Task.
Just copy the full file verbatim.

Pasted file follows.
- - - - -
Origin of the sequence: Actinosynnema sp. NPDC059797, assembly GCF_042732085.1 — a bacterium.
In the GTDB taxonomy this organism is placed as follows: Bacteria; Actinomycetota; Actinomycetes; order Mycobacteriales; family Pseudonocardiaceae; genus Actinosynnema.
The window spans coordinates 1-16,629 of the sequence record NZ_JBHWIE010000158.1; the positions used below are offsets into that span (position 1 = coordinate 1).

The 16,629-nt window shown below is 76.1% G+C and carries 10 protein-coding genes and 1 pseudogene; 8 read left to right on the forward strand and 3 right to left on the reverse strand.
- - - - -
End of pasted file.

Origin of the sequence: Actinosynnema sp. NPDC059797, assembly GCF_042732085.1 — a bacterium.
In the GTDB taxonomy this organism is placed as follows: Bacteria; Actinomycetota; Actinomycetes; order Mycobacteriales; family Pseudonocardiaceae; genus Actinosynnema.
The window spans coordinates 1-16,629 of the sequence record NZ_JBHWIE010000158.1; the positions used below are offsets into that span (position 1 = coordinate 1).

The 16,629-nt window shown below is 76.1% G+C and carries 10 protein-coding genes and 1 pseudogene; 8 read left to right on the forward strand and 3 right to left on the reverse strand.